When the brothers Yankel and Josef keep their promise to their dying father by sharing with one another, they cause the angels in heaven to weep with joy. A retelling of a story found in the Talmud.
Jerusalem, Israel’s most famous city, is holy to more than half the people in the world. In this ABC tour of Israel, you’ll learn all about the wonders of this ancient land.
Thirteen-year-old Rabia, along with her mother and younger brother, flees Afghanistan and the brutal Taliban for Pakistan. Some months later, they take part in a program that is relocating refugee widows and orphans to America. However, their flight falls on the fateful morning of 9/11. After the terrorist attack on the World Trade Center in New York City, their plane is diverted to Gander, Newfoundland. Also on the plane is a boy named Colin, who struggles with his prejudices against Rabia and her family after they are all stuck in Gander. The people in the small community open their hearts and their homes to the stranded passengers, and their kindness might be the bridge to bring Rabia and Colin’s families together.
How much work can one little chicken be? When Leora finds a chicken in her front yard, she imagines keeping it as a pet and gathering eggs for breakfast every morning. But her mother has a very different view. Following a Jewish law that says “finders aren’t keepers,” Mrs. Bendosa is determined that the family should care for the chicken just until its rightful owner returns. Soon, however, one little chicken becomes a flock of chickens, a flock of chickens becomes two goats, two goats become a herd of goats…until—Oh! What a house! Elisa Kleven’s detailed folk art brings Elka Weber’s humorous retelling of a traditional tale to life and promises to leave readers pondering the adage, “finders, keepers.”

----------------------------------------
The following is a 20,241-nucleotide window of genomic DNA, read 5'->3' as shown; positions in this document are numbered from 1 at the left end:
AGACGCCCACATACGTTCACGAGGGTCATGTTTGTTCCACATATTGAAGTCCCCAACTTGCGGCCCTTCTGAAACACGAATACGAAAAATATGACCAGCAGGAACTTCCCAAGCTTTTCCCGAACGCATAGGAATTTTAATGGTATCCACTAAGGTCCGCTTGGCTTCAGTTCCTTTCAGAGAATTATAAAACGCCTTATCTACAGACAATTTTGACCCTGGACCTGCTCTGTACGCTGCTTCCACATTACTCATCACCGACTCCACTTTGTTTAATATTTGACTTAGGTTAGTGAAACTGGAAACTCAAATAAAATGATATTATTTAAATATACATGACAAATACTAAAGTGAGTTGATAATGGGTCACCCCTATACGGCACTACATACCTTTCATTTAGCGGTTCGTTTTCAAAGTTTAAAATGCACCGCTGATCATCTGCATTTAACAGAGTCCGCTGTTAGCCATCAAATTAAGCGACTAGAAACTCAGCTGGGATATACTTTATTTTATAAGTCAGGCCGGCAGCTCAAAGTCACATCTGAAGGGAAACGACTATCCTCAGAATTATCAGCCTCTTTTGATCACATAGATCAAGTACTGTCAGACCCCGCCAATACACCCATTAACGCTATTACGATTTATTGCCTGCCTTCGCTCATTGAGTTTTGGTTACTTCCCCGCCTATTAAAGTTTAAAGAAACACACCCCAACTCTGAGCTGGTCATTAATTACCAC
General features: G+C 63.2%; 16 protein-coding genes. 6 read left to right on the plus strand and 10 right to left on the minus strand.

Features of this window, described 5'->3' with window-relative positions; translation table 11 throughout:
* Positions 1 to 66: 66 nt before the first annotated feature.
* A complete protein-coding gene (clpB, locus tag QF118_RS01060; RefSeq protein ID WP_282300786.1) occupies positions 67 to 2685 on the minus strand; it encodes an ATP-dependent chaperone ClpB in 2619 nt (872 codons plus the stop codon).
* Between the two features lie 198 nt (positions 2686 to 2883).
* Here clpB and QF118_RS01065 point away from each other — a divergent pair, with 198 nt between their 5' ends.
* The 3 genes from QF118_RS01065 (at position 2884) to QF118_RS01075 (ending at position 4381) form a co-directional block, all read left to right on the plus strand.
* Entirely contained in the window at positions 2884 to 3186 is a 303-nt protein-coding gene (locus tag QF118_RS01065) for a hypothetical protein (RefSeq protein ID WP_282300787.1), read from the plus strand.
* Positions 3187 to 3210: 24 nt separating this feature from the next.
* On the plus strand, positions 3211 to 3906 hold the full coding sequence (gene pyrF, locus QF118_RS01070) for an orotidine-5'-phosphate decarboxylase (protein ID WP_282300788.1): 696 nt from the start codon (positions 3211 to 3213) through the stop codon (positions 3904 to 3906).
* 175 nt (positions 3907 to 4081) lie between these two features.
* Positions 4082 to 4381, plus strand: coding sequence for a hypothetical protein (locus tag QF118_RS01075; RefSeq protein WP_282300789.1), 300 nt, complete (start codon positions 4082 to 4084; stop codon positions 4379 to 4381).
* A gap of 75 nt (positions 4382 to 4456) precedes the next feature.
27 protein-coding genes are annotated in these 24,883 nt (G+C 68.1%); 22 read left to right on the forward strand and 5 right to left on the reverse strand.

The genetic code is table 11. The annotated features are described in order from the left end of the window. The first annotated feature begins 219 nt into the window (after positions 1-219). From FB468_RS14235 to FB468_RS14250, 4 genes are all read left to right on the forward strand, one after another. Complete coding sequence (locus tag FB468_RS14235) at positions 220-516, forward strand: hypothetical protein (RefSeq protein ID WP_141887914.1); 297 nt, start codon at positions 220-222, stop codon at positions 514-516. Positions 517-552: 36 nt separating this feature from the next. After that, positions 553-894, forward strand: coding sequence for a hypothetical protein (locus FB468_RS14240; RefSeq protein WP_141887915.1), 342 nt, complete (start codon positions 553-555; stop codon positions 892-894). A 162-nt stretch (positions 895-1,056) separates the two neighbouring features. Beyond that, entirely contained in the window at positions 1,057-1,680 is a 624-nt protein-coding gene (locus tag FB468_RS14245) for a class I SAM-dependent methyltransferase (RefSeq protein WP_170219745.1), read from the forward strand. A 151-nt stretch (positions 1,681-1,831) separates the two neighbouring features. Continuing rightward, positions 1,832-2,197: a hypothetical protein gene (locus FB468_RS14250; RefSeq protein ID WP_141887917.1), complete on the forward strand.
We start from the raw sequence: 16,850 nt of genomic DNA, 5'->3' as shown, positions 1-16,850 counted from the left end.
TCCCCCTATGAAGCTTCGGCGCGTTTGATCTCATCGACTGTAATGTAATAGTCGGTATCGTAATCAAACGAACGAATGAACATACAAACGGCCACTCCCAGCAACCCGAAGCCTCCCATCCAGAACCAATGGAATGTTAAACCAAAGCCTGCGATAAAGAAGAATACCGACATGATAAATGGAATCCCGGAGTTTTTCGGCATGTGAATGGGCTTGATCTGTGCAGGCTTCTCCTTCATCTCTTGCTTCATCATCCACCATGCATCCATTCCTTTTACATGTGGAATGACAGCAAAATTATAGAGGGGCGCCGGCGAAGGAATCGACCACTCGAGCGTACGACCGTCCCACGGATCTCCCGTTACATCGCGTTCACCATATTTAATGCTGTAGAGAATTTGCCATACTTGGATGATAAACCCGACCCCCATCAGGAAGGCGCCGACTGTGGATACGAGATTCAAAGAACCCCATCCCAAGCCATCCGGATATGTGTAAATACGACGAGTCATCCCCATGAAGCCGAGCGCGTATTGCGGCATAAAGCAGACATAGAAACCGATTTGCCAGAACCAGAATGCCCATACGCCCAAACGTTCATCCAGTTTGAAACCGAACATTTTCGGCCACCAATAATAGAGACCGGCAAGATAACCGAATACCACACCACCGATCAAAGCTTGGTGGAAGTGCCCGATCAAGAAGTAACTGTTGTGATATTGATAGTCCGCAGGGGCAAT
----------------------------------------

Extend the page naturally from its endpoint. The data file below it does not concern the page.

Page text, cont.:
Jewish stories set in Jerusalem, adapted from the Talmud and Midrash, Hasidic sources, and oral tradition, with origins in the Middle East, Eastern Europe, Spain, Italy, and Greece.
Young Reuven has a problem. Every year, on the day before Rosh Hashanah, the beloved rabbi of the village of Nemirov disappears until nightfall and no one knows where he goes. The villagers suspect that he ascends to heaven to beg forgiveness for their sins, but Reuven’s friends want the truth. They appoint him to solve the mystery — after all, he is the smallest and fastest of the group — but how? That evening, when Reuven watches the rabbi through the synagogue window, he gets an idea. Determined to follow him at daybreak, Reuven is baffled as the rabbi, disguised as a simple woodcutter, passes the synagogue, the cheder, and Beryl the Baker’s house — his usual stops — only to enter the great forest. Where could the rabbi of Nemirov possibly be going? Adapted from a beloved story by I.L. Peretz, Richard Ungar once again captures the joyous spirit of the Jewish folktale with lighthearted humor and a rich palette of colors as vibrant as the story he tells.
Thirteen brief, illustrated, traditional Jewish tales, each accompanied by an appropriate saying.
As he grows more and more powerful, King Solomon forgets the lesson he learned from a wounded lioness.
Moses led the Israelites to the Promised Land and received the Ten Commandments.
Made on the sixth day of Creation, a white ram waits patiently in the Garden of Eden. The other animals leave one by one, but the ram waits and waits until he is needed to fulfill God’s will. Running to the aid of Abraham, the ram must prevail over many temptations in order to save a child. In this lyrically told and beautifully illustrated story, a white ram sacrifices himself to save a boy’s life. It is a book that will be adored by readers of all faiths and ages, and will be of special interest during the celebration of Rosh Hashanah, the Jewish New Year.